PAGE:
Missy Conrad, a Westlake High School special education teacher, has found a second start in life with her career in teaching. The Westlake native spent years in the business world before becoming a teacher at 45. She said she always knew working with special education students was where she wanted to be.
After high school she enrolled at McNeese for education but life made others plans before she could graduate.
“I started working, met my husband, then I had kids and life just happened. I didn’t get to finish.”
She worked at the tax assessor’s office and as real estate paralegal while raising her oldest two children, both of whom are now enrolled in college.
When her youngest daughter was born, she said she was ready for a change and her friend and future-co worker, Tina Seabaugh, encouraged her to pursue her initial goal.
“She said, ‘You need to go back to school and teaching. You’d be good at this.’ I was also thinking that I wanted to be with my child. I worked long hours with my first two. So it was just in my heart and I decided to go back.”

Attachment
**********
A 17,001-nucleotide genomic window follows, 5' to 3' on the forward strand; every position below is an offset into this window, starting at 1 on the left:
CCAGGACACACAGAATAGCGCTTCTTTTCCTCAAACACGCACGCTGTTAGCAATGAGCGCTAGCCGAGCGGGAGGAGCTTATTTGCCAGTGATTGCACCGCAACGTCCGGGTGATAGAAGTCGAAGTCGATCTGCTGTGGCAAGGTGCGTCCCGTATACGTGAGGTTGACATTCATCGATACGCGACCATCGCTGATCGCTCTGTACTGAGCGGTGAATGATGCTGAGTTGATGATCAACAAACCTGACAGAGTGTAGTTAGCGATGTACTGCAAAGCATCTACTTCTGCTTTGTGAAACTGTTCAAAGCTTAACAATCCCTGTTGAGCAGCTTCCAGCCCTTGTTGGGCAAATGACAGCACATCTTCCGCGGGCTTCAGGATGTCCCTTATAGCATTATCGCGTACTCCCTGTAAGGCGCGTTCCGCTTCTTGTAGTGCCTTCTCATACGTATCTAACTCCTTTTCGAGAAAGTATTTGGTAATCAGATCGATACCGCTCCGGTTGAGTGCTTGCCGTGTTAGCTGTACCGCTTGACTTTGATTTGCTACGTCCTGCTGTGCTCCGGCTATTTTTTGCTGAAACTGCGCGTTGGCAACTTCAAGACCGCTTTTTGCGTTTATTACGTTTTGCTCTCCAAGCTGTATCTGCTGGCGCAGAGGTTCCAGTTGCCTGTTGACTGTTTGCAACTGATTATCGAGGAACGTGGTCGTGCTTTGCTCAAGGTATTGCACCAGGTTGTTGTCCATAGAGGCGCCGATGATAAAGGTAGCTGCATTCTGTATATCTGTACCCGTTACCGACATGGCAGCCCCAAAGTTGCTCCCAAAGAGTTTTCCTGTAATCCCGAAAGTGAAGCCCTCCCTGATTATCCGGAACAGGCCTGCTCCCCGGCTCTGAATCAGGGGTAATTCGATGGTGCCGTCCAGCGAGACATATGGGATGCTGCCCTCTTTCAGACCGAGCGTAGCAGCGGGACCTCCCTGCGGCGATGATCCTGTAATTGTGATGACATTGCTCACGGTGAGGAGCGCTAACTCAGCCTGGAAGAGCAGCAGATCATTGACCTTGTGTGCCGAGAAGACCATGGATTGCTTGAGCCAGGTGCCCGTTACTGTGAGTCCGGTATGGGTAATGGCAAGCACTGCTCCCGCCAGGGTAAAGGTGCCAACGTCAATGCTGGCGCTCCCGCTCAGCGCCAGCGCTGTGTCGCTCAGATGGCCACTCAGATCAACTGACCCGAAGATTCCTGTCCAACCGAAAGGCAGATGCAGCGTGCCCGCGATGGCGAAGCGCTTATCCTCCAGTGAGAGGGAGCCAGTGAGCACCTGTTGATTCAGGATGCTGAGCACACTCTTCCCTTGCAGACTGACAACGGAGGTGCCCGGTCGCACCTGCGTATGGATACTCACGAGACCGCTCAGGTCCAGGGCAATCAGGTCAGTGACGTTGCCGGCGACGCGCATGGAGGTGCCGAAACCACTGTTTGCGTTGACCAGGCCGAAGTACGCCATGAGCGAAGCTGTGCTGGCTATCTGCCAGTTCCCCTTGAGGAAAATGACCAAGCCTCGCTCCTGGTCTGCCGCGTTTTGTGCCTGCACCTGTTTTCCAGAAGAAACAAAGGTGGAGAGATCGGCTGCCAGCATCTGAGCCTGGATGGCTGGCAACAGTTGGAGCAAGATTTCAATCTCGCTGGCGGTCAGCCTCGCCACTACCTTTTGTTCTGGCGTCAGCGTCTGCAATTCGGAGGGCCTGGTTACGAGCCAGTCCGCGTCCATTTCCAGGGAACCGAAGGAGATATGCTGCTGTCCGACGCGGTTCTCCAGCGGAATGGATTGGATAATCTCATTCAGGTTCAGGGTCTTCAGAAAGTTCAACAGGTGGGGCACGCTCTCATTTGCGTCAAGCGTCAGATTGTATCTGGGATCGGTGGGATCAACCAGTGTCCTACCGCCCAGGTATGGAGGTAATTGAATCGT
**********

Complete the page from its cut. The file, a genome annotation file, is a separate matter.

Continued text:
Special education was an easy choice to pursue, she said. “My younger sister was always a SPED teacher…I would go visit her classroom and I always liked being around her kids.”
Once she entered the classroom, she knew it was exactly where she belonged.
“I just love their innocence and they all have such different personalities. They’re just so lighthearted and everything is fun to them. They just keep me laughing all day.”
Working with special education students takes a special personality, Conrad said, but the opportunity to love her students — some of whom stay in the public school system until they’re 22 — is the best part of the job.
“We love our kids like they’re our own. I take care of them like I’d want my child to be taken care of. That’s so important to the parents when you’re dealing with any kid, but especially special needs children.”
Her co-workers and her students’ parents are another enjoyable part of the job, she said.
“I love my co-workers — my special ed team. They make it easy. And we have wonderful parents. If I call any of them and say, ‘I need this,’ our parents are on it.”
If given the chance to wish for anything as a teacher, Conrad wished for her students to be truly seen.
“Just that everyone would see through our kids disabilities and see all the possibilities in them. Sometimes people are scared of the disabilities, but if they could just see all the goodness and past the disability.”
When Conrad isn’t teaching she said she enjoys spending time at their family camp at Toledo Bend.
“That’s like my relaxing. We go up there just to get away.”
Written by Marlisa Harding